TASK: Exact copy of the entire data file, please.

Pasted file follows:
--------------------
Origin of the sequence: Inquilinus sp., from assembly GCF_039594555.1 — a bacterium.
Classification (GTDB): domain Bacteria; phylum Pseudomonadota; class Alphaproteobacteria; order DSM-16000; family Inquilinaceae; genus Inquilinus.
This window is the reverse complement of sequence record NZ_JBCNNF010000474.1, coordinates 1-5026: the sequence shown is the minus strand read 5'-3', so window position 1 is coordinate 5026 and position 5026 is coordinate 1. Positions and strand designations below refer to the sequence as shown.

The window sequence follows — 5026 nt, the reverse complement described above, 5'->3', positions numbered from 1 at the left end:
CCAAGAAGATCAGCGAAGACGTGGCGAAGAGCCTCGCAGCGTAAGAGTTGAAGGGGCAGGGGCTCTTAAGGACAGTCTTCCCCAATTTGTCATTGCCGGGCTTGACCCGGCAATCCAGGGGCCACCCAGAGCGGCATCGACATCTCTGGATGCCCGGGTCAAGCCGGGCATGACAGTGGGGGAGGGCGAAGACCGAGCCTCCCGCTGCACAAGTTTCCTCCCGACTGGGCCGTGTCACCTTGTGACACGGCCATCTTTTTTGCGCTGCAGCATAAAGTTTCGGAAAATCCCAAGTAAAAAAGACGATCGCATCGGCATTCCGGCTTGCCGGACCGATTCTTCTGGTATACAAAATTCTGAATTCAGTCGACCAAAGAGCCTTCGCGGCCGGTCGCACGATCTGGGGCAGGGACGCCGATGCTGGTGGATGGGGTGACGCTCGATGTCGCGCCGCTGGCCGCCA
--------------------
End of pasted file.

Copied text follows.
Origin of the sequence: Inquilinus sp., from assembly GCF_039594555.1 — a bacterium.
Classification (GTDB): domain Bacteria; phylum Pseudomonadota; class Alphaproteobacteria; order DSM-16000; family Inquilinaceae; genus Inquilinus.
This window is the reverse complement of sequence record NZ_JBCNNF010000474.1, coordinates 1-5026: the sequence shown is the minus strand read 5'-3', so window position 1 is coordinate 5026 and position 5026 is coordinate 1. Positions and strand designations below refer to the sequence as shown.

The window sequence follows — 5026 nt, the reverse complement described above, 5'->3', positions numbered from 1 at the left end:
CCAAGAAGATCAGCGAAGACGTGGCGAAGAGCCTCGCAGCGTAAGAGTTGAAGGGGCAGGGGCTCTTAAGGACAGTCTTCCCCAATTTGTCATTGCCGGGCTTGACCCGGCAATCCAGGGGCCACCCAGAGCGGCATCGACATCTCTGGATGCCCGGGTCAAGCCGGGCATGACAGTGGGGGAGGGCGAAGACCGAGCCTCCCGCTGCACAAGTTTCCTCCCGACTGGGCCGTGTCACCTTGTGACACGGCCATCTTTTTTGCGCTGCAGCATAAAGTTTCGGAAAATCCCAAGTAAAAAAGACGATCGCATCGGCATTCCGGCTTGCCGGACCGATTCTTCTGGTATACAAAATTCTGAATTCAGTCGACCAAAGAGCCTTCGCGGCCGGTCGCACGATCTGGGGCAGGGACGCCGATGCTGGTGGATGGGGTGACGCTCGATGTCGCGCCGCTGGCCGCCA